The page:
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Q&A: NYC Gifted and Talented

Prepare for the NYC G&T Test in 2020

With the 2020 NYC G&T testing season just around the corner, we know that stress levels can be high, both for you and your child. We recommend that you learn about the test and familiarize your child with the content and format of the exam in order to reduce anxiety. Below you will find free practice materials, grade-specific practice kits, and useful information.

What your child will get out of our G&T Test PREP program:

  • Individualized Program to meet child’s strengths and weaknesses
  • Comfort level with exam format
  • Listening Skills
  • Ability to follow directions
  • Training to grow out of shyness, separation anxiety & nervousness
  • Learn the necessary vocabulary words
  • Be familiar with the test for TEST DAY!


About the Test

The New York City Department of Education (DOE) administers the NYC Gifted and Talented Test to children between the ages of four and seven, entering grades K-3, to determine eligibility for a coveted seat in an NYC gifted and talented school or program. The Department of Education (DOE) utilizes two tests which make up the NYC Gifted and Talented Test: the Otis-Lennon School Ability Test (OLSAT) and Naglieri Nonverbal Ability Test (NNAT). These assessments are widely used throughout the country to test for entry into gifted programs, as they are intended to provide a balanced, thorough, and unbiased insight into a child’s verbal and nonverbal intellectual abilities.

Verbal Section (OLSAT)

The verbal component of the NYC Gifted and Talented Test consists of only the verbal questions from the OLSAT, rather than the test in its entirety. There are 30 verbal questions on the verbal section of the NYC Gifted and Talented Test, which account for half of a student’s composite score. The verbal section includes two general question types: Verbal Comprehension and Verbal Reasoning. Within these two larger categories are several more specific question types. See the table below for the specific question types that fall under each of these two categories.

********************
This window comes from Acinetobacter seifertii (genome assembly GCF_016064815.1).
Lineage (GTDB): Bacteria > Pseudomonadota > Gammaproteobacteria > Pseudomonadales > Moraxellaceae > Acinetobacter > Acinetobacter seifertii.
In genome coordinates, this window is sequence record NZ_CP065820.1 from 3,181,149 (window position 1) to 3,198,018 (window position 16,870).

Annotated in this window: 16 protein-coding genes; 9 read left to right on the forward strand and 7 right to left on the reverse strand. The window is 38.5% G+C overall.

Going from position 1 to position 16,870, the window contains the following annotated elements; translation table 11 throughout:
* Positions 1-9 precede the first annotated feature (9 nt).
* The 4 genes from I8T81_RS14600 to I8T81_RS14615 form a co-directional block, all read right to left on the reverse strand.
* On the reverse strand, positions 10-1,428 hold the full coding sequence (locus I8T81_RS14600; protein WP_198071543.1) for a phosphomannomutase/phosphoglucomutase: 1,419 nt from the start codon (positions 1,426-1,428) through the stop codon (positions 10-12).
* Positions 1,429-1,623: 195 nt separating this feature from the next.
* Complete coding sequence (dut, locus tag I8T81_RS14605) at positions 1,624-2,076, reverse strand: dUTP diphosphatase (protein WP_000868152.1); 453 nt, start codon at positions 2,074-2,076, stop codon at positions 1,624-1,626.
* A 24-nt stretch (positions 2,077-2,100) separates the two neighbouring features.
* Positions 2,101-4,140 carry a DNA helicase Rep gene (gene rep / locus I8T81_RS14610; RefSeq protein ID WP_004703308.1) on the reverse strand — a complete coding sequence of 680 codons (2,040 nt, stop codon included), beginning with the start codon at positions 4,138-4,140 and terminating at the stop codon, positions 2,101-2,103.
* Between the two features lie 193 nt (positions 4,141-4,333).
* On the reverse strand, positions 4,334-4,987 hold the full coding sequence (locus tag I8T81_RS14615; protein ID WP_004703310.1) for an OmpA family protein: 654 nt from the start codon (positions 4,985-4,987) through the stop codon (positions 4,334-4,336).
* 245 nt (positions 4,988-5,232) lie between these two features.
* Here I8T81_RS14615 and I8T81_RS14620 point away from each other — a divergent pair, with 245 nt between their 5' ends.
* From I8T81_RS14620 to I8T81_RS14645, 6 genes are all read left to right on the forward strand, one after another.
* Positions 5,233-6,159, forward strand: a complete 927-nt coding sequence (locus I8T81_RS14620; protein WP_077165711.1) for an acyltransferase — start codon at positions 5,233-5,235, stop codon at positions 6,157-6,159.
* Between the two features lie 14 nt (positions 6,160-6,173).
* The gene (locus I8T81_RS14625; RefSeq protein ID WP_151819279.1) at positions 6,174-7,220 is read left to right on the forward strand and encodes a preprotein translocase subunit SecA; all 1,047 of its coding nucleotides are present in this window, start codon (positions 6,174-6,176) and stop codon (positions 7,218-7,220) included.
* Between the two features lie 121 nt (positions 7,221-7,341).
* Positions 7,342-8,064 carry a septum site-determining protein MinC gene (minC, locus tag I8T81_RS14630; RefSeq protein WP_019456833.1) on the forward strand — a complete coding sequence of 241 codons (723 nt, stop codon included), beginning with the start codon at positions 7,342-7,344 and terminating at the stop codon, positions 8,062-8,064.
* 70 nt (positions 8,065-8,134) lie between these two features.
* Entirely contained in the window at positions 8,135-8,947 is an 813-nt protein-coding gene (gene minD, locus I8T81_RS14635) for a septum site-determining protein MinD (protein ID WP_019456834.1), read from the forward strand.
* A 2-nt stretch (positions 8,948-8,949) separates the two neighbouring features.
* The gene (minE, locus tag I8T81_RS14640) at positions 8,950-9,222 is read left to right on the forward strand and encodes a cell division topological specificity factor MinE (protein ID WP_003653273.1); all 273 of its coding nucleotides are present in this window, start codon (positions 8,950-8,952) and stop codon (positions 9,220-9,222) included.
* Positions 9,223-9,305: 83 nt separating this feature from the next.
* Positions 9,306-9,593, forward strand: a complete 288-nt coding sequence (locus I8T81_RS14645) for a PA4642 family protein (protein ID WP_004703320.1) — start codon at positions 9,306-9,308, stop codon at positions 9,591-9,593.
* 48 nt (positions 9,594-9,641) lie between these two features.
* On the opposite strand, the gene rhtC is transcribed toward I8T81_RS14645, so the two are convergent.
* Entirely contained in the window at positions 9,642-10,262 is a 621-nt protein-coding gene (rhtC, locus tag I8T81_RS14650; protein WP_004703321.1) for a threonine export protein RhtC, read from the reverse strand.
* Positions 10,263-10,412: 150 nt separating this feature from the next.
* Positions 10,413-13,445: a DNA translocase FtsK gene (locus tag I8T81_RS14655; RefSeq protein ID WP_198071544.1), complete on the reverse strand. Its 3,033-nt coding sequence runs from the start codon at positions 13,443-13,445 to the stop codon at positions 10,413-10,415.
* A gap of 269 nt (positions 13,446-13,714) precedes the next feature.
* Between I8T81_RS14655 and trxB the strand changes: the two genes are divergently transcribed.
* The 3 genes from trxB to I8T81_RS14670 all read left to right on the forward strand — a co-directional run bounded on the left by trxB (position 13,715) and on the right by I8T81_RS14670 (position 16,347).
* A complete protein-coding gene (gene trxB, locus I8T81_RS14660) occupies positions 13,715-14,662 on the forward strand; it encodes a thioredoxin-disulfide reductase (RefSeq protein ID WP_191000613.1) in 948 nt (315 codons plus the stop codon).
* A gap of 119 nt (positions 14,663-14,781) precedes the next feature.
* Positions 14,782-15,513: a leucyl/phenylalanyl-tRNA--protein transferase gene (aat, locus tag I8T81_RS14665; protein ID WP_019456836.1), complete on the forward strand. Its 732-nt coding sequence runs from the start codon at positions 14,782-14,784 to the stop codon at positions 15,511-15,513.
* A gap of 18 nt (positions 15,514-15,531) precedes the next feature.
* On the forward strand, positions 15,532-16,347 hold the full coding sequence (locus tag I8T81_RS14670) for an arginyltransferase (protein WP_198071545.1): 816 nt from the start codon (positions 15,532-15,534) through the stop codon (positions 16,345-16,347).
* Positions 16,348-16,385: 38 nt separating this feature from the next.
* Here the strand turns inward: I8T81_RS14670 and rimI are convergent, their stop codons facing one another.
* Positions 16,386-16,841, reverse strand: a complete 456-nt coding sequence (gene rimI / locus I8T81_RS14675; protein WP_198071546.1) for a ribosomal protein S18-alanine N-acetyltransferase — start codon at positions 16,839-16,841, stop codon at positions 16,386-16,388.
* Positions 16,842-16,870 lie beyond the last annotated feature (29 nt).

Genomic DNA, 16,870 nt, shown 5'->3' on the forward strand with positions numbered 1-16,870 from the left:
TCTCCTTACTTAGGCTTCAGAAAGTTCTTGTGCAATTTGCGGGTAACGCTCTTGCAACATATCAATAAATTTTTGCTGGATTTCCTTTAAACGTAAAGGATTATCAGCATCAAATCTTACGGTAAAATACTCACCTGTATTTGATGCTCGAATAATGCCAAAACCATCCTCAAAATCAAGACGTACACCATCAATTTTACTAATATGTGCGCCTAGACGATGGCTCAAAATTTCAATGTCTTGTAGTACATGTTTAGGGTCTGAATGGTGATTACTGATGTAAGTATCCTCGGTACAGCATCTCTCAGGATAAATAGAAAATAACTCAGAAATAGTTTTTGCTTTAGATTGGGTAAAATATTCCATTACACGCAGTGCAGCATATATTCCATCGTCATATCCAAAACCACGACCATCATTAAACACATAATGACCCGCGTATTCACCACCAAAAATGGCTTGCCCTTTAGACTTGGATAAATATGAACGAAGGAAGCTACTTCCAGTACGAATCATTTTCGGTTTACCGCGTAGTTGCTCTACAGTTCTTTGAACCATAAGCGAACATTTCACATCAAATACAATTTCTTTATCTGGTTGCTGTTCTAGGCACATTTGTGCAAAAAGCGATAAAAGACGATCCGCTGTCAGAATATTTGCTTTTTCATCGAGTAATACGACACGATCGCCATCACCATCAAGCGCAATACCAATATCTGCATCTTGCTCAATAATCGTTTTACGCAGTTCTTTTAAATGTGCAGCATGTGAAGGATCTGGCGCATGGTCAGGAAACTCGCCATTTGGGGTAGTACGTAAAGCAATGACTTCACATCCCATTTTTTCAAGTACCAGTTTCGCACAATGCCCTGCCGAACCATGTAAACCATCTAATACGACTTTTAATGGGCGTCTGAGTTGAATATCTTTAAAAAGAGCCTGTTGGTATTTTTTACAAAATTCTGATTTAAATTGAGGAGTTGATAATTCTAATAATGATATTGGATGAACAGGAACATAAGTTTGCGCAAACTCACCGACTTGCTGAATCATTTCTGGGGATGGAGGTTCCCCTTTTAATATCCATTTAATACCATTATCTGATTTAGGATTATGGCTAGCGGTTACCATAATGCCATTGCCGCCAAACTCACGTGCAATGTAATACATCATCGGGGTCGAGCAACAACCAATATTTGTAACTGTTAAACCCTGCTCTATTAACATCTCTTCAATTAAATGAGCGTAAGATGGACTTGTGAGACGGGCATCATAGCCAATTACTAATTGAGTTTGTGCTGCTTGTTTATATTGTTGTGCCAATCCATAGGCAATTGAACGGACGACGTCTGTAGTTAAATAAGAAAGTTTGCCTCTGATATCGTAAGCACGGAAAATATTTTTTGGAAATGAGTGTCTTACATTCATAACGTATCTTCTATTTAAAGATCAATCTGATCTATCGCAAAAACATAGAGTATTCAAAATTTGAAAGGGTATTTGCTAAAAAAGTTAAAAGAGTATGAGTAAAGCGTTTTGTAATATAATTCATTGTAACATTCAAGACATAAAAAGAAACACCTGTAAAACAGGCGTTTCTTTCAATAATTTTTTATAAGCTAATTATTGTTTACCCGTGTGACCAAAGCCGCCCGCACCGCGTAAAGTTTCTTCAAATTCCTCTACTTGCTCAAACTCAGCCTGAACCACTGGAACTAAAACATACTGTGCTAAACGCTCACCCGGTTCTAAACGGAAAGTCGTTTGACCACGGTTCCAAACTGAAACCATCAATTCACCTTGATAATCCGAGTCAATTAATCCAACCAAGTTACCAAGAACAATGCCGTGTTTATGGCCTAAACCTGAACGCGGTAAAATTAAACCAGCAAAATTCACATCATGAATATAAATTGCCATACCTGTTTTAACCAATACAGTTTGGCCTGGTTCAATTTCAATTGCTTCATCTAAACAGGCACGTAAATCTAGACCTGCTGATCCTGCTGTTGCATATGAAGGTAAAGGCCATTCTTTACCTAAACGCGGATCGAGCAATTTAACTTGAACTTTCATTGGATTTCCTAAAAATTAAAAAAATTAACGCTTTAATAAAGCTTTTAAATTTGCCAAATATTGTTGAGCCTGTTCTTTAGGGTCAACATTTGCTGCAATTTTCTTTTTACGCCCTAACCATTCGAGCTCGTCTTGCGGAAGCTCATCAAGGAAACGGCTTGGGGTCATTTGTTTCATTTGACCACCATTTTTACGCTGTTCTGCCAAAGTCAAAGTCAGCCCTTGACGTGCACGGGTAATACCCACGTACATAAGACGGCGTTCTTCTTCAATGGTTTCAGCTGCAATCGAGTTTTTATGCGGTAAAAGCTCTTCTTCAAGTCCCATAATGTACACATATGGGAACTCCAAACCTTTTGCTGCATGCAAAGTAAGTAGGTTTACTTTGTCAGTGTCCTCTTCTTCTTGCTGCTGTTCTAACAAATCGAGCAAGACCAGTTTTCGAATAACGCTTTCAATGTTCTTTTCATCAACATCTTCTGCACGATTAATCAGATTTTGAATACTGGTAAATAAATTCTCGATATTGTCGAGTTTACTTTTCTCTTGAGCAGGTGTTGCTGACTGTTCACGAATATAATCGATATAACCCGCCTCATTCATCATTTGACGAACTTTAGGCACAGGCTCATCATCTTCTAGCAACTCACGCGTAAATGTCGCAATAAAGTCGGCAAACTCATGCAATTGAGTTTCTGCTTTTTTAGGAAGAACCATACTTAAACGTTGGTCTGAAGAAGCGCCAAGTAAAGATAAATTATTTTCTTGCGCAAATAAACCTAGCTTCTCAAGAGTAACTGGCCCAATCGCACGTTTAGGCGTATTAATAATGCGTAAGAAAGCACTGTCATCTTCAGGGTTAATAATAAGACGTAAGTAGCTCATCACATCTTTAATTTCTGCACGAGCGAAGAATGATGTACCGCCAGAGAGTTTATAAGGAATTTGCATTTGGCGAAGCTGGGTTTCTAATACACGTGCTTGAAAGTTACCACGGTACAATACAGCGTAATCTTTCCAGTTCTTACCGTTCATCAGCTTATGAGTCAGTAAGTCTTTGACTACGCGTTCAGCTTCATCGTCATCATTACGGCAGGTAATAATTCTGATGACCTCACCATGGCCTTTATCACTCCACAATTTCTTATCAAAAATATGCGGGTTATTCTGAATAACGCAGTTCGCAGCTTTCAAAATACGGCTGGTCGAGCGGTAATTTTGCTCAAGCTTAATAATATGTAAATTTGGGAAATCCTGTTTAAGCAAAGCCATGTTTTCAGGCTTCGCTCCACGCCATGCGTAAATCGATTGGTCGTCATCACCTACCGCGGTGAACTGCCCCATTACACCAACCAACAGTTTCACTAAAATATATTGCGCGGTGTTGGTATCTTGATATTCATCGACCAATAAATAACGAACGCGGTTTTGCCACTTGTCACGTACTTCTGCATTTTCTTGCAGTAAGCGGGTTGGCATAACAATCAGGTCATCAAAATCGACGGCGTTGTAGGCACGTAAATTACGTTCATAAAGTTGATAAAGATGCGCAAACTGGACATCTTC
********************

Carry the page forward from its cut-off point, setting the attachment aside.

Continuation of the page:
Nonverbal Section (NNAT)

The nonverbal component of the NYC Gifted and Talented Test replaced the Bracken Test in 2012. The NNAT is a nonverbal test which measures abstract spatial thinking skills. Since the NNAT requires very little spoken language (even in its directions), it is considered a better indicator of raw intelligence as it does not discriminate against children whose first language is not English.

The NNAT accounts for half of a student’s overall score on the NYC Gifted and Talented Test. Students are allotted 30 minutes to complete 48 multiple choice questions. Each section of the exam becomes more difficult than the last.

NYC G&T Test Scoring

Every student receives a composite score of both the verbal and nonverbal sections of the NYC G&T Test. Each section is worth 50% of the score. The scores are calculated using several steps:

  • Firstly, the raw scores of each section are calculated. The raw score is determined by the amount of questions answered correctly. The highest possible raw score for the verbal section is 30. For the nonverbal section, it is 48.
  • Next, each student is ranked using age and national norms. These norms are translated into percentiles.
  • Norm ranks are then converted using normal curve equivalents (NCE), which are inputted to a scale curve from which an NCE average is calculated.
  • Students receive a composite G&T score within the NCE scale ranging from 1–99. Students who place above average may be eligible for various NYC G&T programs

How Do I Determine If My Child Is Eligible?

For every G&T program your child applies for, high testing scores are essential.

The Gifted and Talented Programs span across all 32 of NYC’s districts. There are approximately 100 of these G&T programs across the city. Students can only apply to one of the programs located in their district of residence to be considered. These schools require a score of 90 and above.

Citywide Gifted and Talented Programs are open to any student within the five boroughs. These programs are more demanding, and they require a ranking of 97 or more to be considered.

How Should My Child Prepare?

Eligibility for G&T programs can be highly competitive, and requires exceptional NYC G&T score reports. For this reason, it is essential that your child arrive prepared on test day. This is the best, and most secure way to ensure that your child stands out during the admission process.

Provide your contact information and we’ll email you back with the information you’re looking for!


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